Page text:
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Lesson 1: Why Pray?

June 4, 2017 Speaker: Kristopher Schaal Series: Prayer and My Heart

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Good morning! It’s good to be back with you in Apple Valley and to be back teaching Sunday school. It’s been awhile since we finished our series in John, and I am really looking forward to this new series. As you can see, we’re going to be studying prayer.


I’d like to start out by giving you some background on this series. In December, a friend of mine visited, and while he was here, he told some awesome stories about how God had answered specific prayers in his life. I was excited for him, but his stories also got me thinking, “When was the last time God answered a prayer like that in my life?” I couldn’t remember. Now God has answered many of my prayers in the past, and I’m sure He had even answered some of my prayers of mine in the recent past, and yet I realized that my prayer life had grown somewhat dry. So, I tentatively made it one of my new year’s resolutions to learn to pray, and I began to ask God to help me grow in that area. A couple of months later, I purchased a book on prayer that had been recommended to me, and it had a big impact on my life. So, when it came time for me to decide what to teach on next in Sunday school, prayer was at the top of my list. 

By God’s grace, I think that my prayer life has improved this spring. Also, I’ve continued to read on this topic. I’m almost done with my third book on prayer, and I hope to read a few more this summer. So, I am really looking forward to this study and to sharing some of the things that God has taught me. One of the things I’ve learned about prayer is that it intersects with just about every aspect of the Christian life. Tim Keller says that “Prayer is… the key to everything we need to do and be in life.” The praying life is the opposite of the sinful life. To learn to pray is to learn to live. The most significant lessons that I learned from those books on prayer were actually not about prayer, at least strictly speaking. They were about humility, faith, and love. But what I’m learning and what I hope to show you is that things like humility, faith, and love actually have everything to do with prayer; you can’t pray the right way without them.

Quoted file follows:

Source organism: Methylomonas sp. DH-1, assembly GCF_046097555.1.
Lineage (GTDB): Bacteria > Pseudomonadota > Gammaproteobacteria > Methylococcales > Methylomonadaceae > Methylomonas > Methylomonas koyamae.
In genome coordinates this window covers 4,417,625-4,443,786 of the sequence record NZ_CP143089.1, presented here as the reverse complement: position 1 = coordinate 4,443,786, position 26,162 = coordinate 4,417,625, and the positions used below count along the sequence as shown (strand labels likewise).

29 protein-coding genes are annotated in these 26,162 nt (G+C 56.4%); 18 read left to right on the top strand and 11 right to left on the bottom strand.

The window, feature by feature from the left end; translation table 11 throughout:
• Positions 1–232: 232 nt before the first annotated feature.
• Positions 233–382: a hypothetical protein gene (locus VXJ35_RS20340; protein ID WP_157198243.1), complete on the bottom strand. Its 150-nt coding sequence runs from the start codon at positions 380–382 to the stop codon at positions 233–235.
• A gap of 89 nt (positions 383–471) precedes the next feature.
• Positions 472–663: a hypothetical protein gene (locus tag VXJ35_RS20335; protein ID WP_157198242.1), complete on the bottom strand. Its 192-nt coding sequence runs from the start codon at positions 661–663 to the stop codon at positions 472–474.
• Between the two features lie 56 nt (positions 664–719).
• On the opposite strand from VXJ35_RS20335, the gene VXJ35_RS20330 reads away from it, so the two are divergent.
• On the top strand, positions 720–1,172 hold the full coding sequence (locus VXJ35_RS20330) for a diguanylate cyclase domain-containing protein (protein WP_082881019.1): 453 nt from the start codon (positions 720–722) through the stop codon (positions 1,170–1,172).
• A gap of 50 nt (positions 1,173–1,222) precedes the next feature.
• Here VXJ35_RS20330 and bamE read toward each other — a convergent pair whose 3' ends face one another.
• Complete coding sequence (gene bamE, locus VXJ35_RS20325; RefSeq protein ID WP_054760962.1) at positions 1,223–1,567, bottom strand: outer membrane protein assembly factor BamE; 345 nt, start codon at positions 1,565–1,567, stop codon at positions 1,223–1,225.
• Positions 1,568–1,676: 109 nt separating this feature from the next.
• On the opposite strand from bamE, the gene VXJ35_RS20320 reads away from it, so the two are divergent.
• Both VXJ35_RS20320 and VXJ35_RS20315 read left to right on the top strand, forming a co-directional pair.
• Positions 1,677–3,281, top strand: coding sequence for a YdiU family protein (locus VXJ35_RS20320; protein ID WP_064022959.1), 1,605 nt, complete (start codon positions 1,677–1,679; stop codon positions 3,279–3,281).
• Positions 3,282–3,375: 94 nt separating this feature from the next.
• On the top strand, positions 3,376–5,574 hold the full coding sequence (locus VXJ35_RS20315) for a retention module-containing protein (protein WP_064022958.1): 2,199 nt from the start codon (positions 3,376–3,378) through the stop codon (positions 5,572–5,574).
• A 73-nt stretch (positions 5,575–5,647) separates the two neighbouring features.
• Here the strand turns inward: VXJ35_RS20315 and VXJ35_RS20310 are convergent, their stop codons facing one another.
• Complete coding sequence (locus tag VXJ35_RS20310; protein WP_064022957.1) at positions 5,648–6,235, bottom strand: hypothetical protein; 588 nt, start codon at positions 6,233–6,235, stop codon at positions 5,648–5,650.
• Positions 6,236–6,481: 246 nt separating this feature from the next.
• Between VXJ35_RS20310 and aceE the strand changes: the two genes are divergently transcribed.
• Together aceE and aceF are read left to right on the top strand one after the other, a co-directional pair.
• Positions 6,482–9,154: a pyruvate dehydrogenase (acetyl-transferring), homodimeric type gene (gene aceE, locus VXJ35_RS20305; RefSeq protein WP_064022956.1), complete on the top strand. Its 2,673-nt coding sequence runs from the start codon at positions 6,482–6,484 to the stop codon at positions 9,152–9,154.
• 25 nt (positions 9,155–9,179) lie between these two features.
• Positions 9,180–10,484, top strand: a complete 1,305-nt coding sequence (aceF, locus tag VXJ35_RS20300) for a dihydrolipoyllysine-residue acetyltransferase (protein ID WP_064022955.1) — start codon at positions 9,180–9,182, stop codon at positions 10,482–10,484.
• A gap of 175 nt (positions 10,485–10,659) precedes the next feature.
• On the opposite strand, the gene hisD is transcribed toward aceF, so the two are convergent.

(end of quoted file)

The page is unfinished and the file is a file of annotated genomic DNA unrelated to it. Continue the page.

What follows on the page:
Goals & Warnings

So that’s why I’m excited, but this topic also scares me because it is so vast. When I talked to Pastor Kit about my ideas for the next Sunday school series, I told him that prayer was the topic that scared me the most. There are about 650 prayers in the Bible, and many of those prayers take up multiple verses, not to mention all of the passages about prayer that are not themselves prayers—that’s a lot of verses! How am I supposed to study and synthesize all of that data? People have done it; I have a massive book in my Logos library in which the author exposits every passage on prayer in the Bible. But obviously I can’t do that, so one of my great fears in this study is that I will say something that doesn’t accurately represent all of the biblical data. But I pray that by God’s grace, I will be able to present you with information that is thorough (if not exhaustive) and consistent with all of Scripture.